Suppose I have a line of text as follows:

I have a nice car

Is there any way to get different words of the line at different positions individually (say, I want to get 'have' and 'nice' parts) without saving the line to any file. I mean, I want to apply such a method which will directly give me words at desired positions of the given line. Is there any way?

  • 8
    There are many ways. I advise you to get familiar with awk, grep, sed, cut and so on... And search the site (the text-processing tag is a good place to start). – don_crissti Sep 14 '15 at 20:38

bash has arrays:

line="I have * nice car"
set -f                      # disable pathname expansion
words=($line)               # no quotes around $line
set +f                      # re-enable pathname expansion

words is an index array, zero-based, so

# print the 2nd word
echo "${words[1]}"               # ==> have

# print the 2nd-last word
echo "${words[-2]}"              # ==> nice

Converting the string to an array splits the string at any sequence of characters contained in the shell's $IFS variable (default: space, tab, newline)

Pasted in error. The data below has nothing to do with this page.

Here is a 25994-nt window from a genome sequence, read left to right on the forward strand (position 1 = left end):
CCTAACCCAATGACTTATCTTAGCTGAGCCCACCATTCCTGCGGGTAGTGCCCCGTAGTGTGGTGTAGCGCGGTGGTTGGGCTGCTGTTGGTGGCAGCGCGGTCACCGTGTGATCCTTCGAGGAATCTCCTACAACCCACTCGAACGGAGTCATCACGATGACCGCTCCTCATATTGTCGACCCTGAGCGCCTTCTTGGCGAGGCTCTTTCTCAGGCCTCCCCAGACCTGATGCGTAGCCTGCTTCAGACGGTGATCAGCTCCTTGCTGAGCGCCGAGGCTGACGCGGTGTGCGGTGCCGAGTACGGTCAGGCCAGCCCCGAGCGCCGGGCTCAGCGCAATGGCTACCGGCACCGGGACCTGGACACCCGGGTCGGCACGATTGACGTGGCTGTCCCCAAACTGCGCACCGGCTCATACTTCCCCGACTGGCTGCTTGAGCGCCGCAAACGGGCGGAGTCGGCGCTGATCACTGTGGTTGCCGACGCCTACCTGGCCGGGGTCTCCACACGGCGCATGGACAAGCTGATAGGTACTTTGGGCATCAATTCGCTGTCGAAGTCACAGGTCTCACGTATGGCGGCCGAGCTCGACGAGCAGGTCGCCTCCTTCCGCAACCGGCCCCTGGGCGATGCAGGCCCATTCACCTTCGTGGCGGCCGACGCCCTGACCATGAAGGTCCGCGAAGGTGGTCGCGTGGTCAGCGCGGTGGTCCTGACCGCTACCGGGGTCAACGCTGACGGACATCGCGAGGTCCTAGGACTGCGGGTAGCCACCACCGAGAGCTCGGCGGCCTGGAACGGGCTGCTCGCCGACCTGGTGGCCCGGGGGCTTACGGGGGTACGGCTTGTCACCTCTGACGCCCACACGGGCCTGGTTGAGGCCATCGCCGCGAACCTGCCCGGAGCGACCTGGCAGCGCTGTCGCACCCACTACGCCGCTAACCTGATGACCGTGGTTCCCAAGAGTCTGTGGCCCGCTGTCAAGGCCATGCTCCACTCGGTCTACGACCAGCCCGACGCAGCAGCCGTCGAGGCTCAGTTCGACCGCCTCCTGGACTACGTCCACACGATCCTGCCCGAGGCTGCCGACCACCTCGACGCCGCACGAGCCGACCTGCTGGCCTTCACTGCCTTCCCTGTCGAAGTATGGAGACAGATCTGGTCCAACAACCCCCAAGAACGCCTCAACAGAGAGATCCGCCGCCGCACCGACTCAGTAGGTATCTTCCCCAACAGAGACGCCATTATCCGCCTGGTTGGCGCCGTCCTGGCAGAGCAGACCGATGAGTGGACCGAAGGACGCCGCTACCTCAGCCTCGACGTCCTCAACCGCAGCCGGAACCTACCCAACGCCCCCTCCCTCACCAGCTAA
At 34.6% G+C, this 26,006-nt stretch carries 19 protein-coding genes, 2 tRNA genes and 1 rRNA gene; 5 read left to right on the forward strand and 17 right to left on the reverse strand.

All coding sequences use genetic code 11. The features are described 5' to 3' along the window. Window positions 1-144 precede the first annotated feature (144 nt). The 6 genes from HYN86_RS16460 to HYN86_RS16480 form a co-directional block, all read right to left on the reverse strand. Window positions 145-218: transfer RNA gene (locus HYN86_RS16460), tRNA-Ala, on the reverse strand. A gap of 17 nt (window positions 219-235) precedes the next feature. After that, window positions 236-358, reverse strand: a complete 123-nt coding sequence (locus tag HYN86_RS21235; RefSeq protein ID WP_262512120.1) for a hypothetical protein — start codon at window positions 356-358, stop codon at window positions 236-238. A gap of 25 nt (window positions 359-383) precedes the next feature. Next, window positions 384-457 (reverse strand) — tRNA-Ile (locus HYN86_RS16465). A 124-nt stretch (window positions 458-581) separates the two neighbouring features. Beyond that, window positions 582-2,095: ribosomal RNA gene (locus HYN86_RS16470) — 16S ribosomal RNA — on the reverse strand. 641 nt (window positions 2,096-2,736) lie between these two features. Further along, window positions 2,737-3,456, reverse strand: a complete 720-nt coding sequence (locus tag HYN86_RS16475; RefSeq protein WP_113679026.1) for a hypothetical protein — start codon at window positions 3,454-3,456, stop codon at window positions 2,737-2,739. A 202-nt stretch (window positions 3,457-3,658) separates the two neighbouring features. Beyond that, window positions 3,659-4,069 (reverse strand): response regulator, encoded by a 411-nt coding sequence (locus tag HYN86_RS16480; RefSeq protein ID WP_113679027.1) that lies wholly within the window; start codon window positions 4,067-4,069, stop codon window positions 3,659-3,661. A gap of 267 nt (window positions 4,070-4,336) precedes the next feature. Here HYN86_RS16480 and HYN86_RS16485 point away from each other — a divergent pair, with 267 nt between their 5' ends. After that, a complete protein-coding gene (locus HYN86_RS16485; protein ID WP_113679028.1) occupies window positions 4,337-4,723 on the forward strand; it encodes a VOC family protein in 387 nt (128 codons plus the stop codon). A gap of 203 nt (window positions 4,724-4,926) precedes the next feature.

• 1
    If you're going to use the split+glob operator, you should disable the glob part which you don't want here. – Stéphane Chazelas Sep 15 '15 at 6:23
  • 1
    On shells without arrays, you can do set -f; unset IFS; set -- $line and have the words in $1, $2... – Stéphane Chazelas Sep 15 '15 at 16:07

Use awk try this:

$ awk '{print $2, $4}' file

Where $x is the word position, this is delimited by whitespaces


$ echo "I have a nice car" | awk '{print $2, $4}'
have nice
line="I have a nice car"
fields=$(echo "$line" | awk '{ print $2 " " $4 }')

That splits by whitespace. If you want character positions instead, use cut.


the cut option

echo I have a nice car | cut -d\  -f2,4
have nice


  • -d' ' tell cut to use white space instead of tab
  • -f2,4 get 2nd and 4th field
  • Perhaps -d' ' would be a little clearer than -d\ – roaima Sep 15 '15 at 13:53

Your Answer

By clicking “Post Your Answer”, you agree to our terms of service, privacy policy and cookie policy

Not the answer you're looking for? Browse other questions tagged or ask your own question.